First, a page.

Bucharest, January 5, 2015/ Independent Balkan News Agency
By Daniel Stroe
One in five Romanians struggle with poverty, but the Government is intent on cutting back the number of the poor by 400,000 by 2020, down from the current five million, reads a draft strategy in this respect submitted to public debate by the Labor Ministry.
According to the text, a fifth of Romanians grapple with poverty which mainly originates in very low income. Moreover, insufficient income based poverty is persistent, three quarters of the poor remaining in this situation for at least three years.
At the same time, a third of the population cannot afford to acquire products which they deem desirable or even necessary in order to lead a decent living. The document further shows there are still children that have never gone to school and the percentage of the youth lacking education is high.
In this general landscape, there still are a high number of persons either unemployed or informally employed, with little chances to gain proper access to the labor market, reads the text, pointing at inequalities in terms of coverage of basic medical services. There are a significant number of communities in which all these problems come together, making it almost impossible to break the chain of social exclusion, without help from the outside, warns the document.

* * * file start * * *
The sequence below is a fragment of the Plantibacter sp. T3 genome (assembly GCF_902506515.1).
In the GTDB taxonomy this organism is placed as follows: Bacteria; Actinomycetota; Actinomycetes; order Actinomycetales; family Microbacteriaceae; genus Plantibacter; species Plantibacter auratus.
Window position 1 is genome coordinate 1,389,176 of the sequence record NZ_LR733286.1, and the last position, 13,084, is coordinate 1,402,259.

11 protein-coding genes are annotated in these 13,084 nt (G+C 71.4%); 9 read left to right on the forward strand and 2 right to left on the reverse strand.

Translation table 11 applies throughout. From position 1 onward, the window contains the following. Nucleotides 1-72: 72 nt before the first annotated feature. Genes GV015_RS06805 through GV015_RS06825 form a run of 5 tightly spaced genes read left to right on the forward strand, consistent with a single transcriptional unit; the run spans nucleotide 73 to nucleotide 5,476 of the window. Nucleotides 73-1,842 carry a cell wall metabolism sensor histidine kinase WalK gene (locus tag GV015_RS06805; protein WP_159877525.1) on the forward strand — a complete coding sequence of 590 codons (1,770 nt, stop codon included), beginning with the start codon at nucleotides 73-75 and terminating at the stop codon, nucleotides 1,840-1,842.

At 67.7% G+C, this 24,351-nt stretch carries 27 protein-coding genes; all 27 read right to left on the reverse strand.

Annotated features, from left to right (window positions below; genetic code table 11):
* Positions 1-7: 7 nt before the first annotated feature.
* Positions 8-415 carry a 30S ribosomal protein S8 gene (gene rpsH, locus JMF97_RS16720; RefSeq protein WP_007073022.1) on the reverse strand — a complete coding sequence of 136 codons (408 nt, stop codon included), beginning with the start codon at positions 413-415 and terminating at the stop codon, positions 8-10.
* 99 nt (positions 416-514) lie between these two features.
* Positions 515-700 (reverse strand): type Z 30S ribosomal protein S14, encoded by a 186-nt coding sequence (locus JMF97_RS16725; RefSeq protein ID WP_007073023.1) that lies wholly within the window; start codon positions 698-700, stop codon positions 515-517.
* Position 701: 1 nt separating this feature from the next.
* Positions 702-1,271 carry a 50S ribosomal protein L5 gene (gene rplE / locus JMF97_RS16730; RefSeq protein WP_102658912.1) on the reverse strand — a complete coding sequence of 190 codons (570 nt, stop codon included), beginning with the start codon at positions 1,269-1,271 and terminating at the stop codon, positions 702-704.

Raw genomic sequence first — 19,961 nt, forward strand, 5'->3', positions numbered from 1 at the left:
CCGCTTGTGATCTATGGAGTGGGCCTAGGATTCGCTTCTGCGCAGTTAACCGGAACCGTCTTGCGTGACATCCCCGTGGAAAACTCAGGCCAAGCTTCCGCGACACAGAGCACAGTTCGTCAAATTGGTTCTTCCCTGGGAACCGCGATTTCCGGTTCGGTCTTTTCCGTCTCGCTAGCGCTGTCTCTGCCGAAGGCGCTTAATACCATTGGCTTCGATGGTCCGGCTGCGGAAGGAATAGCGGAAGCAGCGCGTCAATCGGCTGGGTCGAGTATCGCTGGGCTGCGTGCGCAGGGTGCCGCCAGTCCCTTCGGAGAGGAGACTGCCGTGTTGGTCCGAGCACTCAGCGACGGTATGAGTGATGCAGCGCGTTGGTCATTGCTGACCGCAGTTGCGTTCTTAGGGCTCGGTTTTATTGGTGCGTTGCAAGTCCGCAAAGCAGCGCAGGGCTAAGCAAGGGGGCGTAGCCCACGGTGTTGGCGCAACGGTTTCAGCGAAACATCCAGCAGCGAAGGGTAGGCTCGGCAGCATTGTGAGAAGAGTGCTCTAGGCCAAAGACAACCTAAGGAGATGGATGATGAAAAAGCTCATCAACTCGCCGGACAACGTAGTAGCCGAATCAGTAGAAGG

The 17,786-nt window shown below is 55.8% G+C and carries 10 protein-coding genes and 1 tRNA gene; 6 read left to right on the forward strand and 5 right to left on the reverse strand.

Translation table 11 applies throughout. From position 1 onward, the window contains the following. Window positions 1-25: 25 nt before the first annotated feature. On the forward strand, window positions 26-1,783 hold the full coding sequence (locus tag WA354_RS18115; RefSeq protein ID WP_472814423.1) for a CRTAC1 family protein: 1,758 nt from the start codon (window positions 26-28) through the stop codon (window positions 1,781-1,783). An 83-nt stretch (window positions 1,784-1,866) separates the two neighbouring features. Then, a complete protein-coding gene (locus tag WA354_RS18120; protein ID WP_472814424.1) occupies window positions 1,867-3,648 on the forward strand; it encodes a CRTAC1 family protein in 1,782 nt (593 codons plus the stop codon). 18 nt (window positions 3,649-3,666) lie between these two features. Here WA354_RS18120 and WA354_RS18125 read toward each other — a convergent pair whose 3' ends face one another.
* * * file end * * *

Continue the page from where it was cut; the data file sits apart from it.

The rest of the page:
Therefore, the strategy seeks to strengthen social inclusion and cut poverty by promoting a set of measures designed to attain these objectives by 2020, says the Labor Ministry. These measures will envisage poor persons and families whose income is 60 per cent below the average per capita.
„The Government’s objective is to reduce this number by at least 580,000 by 2020. In 2012, this number was already cut down to 4.8 million, which means 30 % of the objective has already been met. Starting 2012 up to 2020 the aim is to bring another 400,000 persona out of poverty (the other 70 % of the objective)”, reads the strategy.
The document also spots the main social categories exposed to poverty – persons with disabilities, lonely old persons and Roma, totaling three million, with another two million deemed as vulnerable to poverty. One in two children in the rural areas live in poverty, compared to less than one in five in the urban areas, which shows over 74 per cent of the poor children live in the countryside. A third of all children live in persistent poverty and, while the national poverty rate lightly decreased between 2008 and 2012, it rose by one per cent in the case of children.